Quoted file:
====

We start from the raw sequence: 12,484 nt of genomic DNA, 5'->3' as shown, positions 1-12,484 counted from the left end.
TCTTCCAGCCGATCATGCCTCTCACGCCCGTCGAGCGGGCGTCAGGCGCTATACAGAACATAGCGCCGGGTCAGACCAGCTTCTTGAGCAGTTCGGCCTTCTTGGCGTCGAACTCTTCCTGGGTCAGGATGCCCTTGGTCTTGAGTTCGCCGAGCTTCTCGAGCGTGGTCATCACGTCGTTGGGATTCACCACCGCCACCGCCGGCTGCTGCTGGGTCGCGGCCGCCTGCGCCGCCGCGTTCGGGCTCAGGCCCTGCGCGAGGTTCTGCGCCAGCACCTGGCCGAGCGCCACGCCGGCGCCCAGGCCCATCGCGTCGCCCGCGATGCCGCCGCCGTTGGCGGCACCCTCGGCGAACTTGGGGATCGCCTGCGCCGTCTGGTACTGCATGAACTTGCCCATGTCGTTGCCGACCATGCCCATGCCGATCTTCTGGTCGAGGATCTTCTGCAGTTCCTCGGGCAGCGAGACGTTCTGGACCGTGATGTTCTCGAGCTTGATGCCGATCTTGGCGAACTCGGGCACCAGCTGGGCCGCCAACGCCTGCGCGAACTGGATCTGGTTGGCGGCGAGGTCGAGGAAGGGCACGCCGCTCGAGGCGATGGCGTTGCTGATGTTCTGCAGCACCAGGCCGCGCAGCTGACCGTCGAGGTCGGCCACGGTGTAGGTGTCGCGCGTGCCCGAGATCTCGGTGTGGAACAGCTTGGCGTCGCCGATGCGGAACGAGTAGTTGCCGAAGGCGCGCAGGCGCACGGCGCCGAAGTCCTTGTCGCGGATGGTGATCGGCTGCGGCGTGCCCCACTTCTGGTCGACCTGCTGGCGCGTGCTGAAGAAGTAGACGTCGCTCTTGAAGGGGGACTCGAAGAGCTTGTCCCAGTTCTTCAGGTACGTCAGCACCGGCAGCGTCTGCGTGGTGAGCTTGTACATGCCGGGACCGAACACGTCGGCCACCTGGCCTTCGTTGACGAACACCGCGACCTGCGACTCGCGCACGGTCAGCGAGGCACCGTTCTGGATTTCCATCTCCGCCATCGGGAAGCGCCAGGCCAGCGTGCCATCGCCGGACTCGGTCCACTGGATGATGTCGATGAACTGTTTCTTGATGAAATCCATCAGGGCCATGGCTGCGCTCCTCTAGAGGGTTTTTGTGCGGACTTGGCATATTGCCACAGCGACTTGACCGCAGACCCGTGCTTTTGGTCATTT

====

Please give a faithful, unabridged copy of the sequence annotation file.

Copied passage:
We start from the raw sequence: 12,484 nt of genomic DNA, 5'->3' as shown, positions 1-12,484 counted from the left end.
TCTTCCAGCCGATCATGCCTCTCACGCCCGTCGAGCGGGCGTCAGGCGCTATACAGAACATAGCGCCGGGTCAGACCAGCTTCTTGAGCAGTTCGGCCTTCTTGGCGTCGAACTCTTCCTGGGTCAGGATGCCCTTGGTCTTGAGTTCGCCGAGCTTCTCGAGCGTGGTCATCACGTCGTTGGGATTCACCACCGCCACCGCCGGCTGCTGCTGGGTCGCGGCCGCCTGCGCCGCCGCGTTCGGGCTCAGGCCCTGCGCGAGGTTCTGCGCCAGCACCTGGCCGAGCGCCACGCCGGCGCCCAGGCCCATCGCGTCGCCCGCGATGCCGCCGCCGTTGGCGGCACCCTCGGCGAACTTGGGGATCGCCTGCGCCGTCTGGTACTGCATGAACTTGCCCATGTCGTTGCCGACCATGCCCATGCCGATCTTCTGGTCGAGGATCTTCTGCAGTTCCTCGGGCAGCGAGACGTTCTGGACCGTGATGTTCTCGAGCTTGATGCCGATCTTGGCGAACTCGGGCACCAGCTGGGCCGCCAACGCCTGCGCGAACTGGATCTGGTTGGCGGCGAGGTCGAGGAAGGGCACGCCGCTCGAGGCGATGGCGTTGCTGATGTTCTGCAGCACCAGGCCGCGCAGCTGACCGTCGAGGTCGGCCACGGTGTAGGTGTCGCGCGTGCCCGAGATCTCGGTGTGGAACAGCTTGGCGTCGCCGATGCGGAACGAGTAGTTGCCGAAGGCGCGCAGGCGCACGGCGCCGAAGTCCTTGTCGCGGATGGTGATCGGCTGCGGCGTGCCCCACTTCTGGTCGACCTGCTGGCGCGTGCTGAAGAAGTAGACGTCGCTCTTGAAGGGGGACTCGAAGAGCTTGTCCCAGTTCTTCAGGTACGTCAGCACCGGCAGCGTCTGCGTGGTGAGCTTGTACATGCCGGGACCGAACACGTCGGCCACCTGGCCTTCGTTGACGAACACCGCGACCTGCGACTCGCGCACGGTCAGCGAGGCACCGTTCTGGATTTCCATCTCCGCCATCGGGAAGCGCCAGGCCAGCGTGCCATCGCCGGACTCGGTCCACTGGATGATGTCGATGAACTGTTTCTTGATGAAATCCATCAGGGCCATGGCTGCGCTCCTCTAGAGGGTTTTTGTGCGGACTTGGCATATTGCCACAGCGACTTGACCGCAGACCCGTGCTTTTGGTCATTT